Netanyahu and Trump to Discuss Peace, Iran; Tehran Wants Syria to ‘Drive Out’ US

U.S. President Donald Trump (left) and Israeli Prime Minister Benjamin Netanyahu (right). Illustrative. Photo courtesy of Kobi Gideon (GPO)

When Israeli Prime Minister Benjamin Netanyahu and United States President Donald Trump meet on Monday, the security of the entire world will be the topic—or at least, two key factors in that security. Netanyahu—in comments released by his office before leaving for the US on Saturday evening—said that some of the issues the leaders would discuss would be Iran’s nuclear program and regional aggressions and “advancing the peace process” with the Palestinians.

“Advancing these issues is important for Israel and for the security of the entire world,” said the Israeli leader, who noted the conversation would come ahead of Trump’s imposed deadline for fixing the Iranian nuclear deal later this spring.

While Iranian aggressions have been a growing concern for the Middle East—including a recent drone incursion by Iranian forces from Syria into Israel—the US isn’t too far away to be threatened by the Iranians as well. On Sunday, a military official in the circle of Iran’s Supreme Leader called for Syria to push out US troops from the Middle Eastern country.

“We hope that the Syrian government, army and popular forces will drive the Americans out of [the] Eastern Euphrates [region] and protect their territorial integrity,” Major General Yahya Rahim Safavi was quoted by the Fars News Agency as saying. General Safavi was identified in the report as a “top military aid” to Iranian Supreme Leader Ayatollah Khamenei.

The US and Iran are among a collection of countries that are involved militarily in Syria. The US is battling ISIS as part of an international coalition while Iran is fighting rebels opposing the Syrian regime, as well as terrorists.

However, Iran hasn’t limited their international interference to their allies in Syria. They are accused of backing rebels in Yemen that have attacked Saudi Arabia, supporting terrorists in Lebanon and arming Palestinian terrorists that target Israel, among other threats.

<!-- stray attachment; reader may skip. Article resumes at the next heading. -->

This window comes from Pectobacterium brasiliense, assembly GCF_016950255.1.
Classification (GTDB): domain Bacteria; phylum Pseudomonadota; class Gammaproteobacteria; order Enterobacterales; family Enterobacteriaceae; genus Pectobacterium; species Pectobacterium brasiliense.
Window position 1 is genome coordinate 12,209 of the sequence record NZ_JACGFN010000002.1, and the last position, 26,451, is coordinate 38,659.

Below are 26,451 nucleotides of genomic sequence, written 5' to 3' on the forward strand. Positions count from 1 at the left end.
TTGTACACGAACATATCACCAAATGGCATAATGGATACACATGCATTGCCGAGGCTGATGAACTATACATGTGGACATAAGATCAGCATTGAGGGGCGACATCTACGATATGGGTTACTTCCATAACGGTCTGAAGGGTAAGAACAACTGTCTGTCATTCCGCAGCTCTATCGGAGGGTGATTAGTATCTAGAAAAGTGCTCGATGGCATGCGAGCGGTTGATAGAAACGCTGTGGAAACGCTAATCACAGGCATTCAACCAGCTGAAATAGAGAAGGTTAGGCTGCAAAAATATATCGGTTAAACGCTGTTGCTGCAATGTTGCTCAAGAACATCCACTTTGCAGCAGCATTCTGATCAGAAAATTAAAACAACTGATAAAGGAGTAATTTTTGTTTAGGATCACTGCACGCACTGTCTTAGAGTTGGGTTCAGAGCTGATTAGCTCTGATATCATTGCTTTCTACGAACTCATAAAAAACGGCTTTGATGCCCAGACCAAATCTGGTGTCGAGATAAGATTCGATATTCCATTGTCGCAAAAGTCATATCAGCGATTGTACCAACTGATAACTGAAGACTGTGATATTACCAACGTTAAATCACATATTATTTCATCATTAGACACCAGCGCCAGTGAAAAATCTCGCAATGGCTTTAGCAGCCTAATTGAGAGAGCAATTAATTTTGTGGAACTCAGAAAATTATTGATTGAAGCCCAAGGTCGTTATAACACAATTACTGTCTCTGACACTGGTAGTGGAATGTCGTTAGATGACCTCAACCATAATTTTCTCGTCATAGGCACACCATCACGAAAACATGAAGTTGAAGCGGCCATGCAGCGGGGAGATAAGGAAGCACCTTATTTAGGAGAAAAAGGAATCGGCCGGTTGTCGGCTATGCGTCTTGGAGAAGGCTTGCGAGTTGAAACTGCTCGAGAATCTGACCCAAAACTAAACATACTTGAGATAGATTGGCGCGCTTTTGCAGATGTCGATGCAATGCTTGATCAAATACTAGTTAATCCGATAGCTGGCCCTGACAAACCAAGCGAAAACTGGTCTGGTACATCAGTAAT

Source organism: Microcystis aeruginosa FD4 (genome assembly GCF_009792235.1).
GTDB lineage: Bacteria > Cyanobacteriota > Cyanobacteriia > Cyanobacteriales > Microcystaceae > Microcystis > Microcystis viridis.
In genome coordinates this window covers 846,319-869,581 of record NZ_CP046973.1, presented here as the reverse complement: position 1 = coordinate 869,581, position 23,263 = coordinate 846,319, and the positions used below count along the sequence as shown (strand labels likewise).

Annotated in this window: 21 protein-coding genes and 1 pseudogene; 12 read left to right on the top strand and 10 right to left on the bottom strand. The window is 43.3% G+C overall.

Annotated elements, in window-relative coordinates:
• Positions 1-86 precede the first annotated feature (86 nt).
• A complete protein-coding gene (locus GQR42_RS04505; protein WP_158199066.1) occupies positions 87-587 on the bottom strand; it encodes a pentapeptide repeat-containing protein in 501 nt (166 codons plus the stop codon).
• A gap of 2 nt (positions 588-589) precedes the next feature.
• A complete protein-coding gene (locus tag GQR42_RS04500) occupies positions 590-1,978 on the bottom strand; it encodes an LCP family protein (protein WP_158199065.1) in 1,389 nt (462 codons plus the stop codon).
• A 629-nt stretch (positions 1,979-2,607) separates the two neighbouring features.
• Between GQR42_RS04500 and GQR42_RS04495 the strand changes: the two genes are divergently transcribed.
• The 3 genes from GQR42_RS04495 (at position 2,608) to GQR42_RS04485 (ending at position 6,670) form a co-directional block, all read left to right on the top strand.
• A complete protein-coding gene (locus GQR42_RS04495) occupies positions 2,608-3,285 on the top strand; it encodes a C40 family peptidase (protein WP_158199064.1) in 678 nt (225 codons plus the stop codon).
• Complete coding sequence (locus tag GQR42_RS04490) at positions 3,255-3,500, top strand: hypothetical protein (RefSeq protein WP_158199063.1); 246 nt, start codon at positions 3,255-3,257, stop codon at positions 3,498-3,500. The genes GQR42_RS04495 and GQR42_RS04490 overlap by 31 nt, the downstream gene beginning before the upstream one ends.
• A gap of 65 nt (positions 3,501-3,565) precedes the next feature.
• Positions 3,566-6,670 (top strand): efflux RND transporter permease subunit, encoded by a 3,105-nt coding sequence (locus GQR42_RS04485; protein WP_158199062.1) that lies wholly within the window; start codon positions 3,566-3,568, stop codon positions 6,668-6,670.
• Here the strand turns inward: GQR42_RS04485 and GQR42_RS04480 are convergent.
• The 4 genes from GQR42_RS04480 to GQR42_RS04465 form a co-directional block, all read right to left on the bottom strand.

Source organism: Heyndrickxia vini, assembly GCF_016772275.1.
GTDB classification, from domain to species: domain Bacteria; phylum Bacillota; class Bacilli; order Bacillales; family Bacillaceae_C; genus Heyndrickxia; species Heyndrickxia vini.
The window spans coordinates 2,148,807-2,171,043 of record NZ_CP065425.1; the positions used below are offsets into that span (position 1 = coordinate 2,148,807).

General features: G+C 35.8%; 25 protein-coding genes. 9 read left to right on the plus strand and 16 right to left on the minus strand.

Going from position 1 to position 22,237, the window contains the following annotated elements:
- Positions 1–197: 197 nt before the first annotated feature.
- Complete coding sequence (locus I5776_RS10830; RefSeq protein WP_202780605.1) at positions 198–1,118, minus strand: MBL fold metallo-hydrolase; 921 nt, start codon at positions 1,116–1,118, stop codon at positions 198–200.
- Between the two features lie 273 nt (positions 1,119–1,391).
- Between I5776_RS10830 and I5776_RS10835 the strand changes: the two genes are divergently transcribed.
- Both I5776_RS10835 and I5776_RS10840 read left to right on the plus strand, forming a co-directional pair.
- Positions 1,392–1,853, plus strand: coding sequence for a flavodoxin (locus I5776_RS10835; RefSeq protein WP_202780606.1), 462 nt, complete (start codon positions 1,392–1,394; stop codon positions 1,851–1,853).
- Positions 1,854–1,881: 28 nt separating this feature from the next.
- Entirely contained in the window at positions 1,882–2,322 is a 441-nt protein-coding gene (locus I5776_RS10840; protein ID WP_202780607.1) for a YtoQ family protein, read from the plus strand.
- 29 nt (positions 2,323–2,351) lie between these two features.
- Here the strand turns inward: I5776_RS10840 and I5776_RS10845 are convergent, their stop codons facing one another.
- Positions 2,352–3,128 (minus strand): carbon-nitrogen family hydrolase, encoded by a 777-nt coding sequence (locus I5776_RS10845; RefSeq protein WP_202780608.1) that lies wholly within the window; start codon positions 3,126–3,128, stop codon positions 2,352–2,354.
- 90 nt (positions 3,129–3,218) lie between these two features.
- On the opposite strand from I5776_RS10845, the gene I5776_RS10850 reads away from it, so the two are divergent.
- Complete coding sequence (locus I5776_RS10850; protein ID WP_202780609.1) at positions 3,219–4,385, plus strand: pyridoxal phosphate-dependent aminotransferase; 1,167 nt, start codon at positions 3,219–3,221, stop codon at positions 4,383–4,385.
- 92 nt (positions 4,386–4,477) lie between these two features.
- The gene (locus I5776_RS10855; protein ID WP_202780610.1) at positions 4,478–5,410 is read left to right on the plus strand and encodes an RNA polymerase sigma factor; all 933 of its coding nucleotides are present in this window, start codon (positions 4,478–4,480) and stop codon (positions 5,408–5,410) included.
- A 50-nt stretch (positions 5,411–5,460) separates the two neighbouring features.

Netanyahu also highlighted the regional concerns regarding Iran in his comments about his meeting with Trump in a separate press release on Sunday. “I intend to discuss with him a series of issues but first Iran—its aggression, its nuclear aspirations, and its aggressive actions in the Middle East in general and on our borders, all of them, in particular,” said Netanyahu.

“I think that the need to rebuff this aggression is a common goal for us and for nearby countries in the region, but first of all it is ours, that of all Israelis.”

The Haaretz newspaper reported that Netanyahu is expected to meet with Trump on Monday and then address the American Israel Public Affairs Committee Policy Conference on Tuesday. He is also expected meet with other US officials during the trip.

Not all of the topics on the agenda with Trump will be serious and heavy. Netanyahu said that when he meets with his “personal friend” President Trump, “First of all, I will thank him for the historic decision to move the US Embassy to Jerusalem on [Israel’s] Independence Day. This is a very big present for our country.

…I am going there on behalf of all citizens of Israel, as I understand it, to achieve three goals: Security, peace and economic prosperity for all citizens of Israel, for our country.”

(By Joshua Spurlock,, March 4, 2018)

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